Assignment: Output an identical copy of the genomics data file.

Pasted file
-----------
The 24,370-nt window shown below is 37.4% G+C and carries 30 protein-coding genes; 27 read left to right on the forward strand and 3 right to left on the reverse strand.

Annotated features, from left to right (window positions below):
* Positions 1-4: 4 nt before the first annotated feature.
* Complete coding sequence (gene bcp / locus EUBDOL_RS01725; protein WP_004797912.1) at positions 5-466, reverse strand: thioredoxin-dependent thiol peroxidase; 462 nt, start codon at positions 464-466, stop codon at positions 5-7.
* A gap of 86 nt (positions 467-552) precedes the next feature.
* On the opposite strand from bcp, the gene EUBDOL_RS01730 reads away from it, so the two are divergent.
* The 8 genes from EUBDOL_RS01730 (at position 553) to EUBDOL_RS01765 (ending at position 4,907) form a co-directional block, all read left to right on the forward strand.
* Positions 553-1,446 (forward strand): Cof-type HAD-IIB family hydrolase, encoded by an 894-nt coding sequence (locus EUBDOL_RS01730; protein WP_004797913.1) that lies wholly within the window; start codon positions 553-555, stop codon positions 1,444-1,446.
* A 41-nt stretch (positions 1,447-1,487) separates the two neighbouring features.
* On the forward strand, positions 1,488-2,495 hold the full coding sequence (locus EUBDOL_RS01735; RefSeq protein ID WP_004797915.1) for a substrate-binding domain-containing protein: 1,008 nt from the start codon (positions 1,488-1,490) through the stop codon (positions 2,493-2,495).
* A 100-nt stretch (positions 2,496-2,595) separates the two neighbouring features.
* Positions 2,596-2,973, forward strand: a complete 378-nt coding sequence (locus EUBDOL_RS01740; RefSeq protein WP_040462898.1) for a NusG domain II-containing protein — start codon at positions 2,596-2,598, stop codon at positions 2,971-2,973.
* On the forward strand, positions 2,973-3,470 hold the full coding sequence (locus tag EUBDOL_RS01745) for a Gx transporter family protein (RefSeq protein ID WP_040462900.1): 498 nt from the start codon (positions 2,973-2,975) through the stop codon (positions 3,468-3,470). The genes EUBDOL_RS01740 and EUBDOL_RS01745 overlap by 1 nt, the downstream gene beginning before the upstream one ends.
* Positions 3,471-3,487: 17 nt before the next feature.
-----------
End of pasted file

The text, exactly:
The 24,370-nt window shown below is 37.4% G+C and carries 30 protein-coding genes; 27 read left to right on the forward strand and 3 right to left on the reverse strand.

Annotated features, from left to right (window positions below):
* Positions 1-4: 4 nt before the first annotated feature.
* Complete coding sequence (gene bcp / locus EUBDOL_RS01725; protein WP_004797912.1) at positions 5-466, reverse strand: thioredoxin-dependent thiol peroxidase; 462 nt, start codon at positions 464-466, stop codon at positions 5-7.
* A gap of 86 nt (positions 467-552) precedes the next feature.
* On the opposite strand from bcp, the gene EUBDOL_RS01730 reads away from it, so the two are divergent.
* The 8 genes from EUBDOL_RS01730 (at position 553) to EUBDOL_RS01765 (ending at position 4,907) form a co-directional block, all read left to right on the forward strand.
* Positions 553-1,446 (forward strand): Cof-type HAD-IIB family hydrolase, encoded by an 894-nt coding sequence (locus EUBDOL_RS01730; protein WP_004797913.1) that lies wholly within the window; start codon positions 553-555, stop codon positions 1,444-1,446.
* A 41-nt stretch (positions 1,447-1,487) separates the two neighbouring features.
* On the forward strand, positions 1,488-2,495 hold the full coding sequence (locus EUBDOL_RS01735; RefSeq protein ID WP_004797915.1) for a substrate-binding domain-containing protein: 1,008 nt from the start codon (positions 1,488-1,490) through the stop codon (positions 2,493-2,495).
* A 100-nt stretch (positions 2,496-2,595) separates the two neighbouring features.
* Positions 2,596-2,973, forward strand: a complete 378-nt coding sequence (locus EUBDOL_RS01740; RefSeq protein WP_040462898.1) for a NusG domain II-containing protein — start codon at positions 2,596-2,598, stop codon at positions 2,971-2,973.
* On the forward strand, positions 2,973-3,470 hold the full coding sequence (locus tag EUBDOL_RS01745) for a Gx transporter family protein (RefSeq protein ID WP_040462900.1): 498 nt from the start codon (positions 2,973-2,975) through the stop codon (positions 3,468-3,470). The genes EUBDOL_RS01740 and EUBDOL_RS01745 overlap by 1 nt, the downstream gene beginning before the upstream one ends.
* Positions 3,471-3,487: 17 nt before the next feature.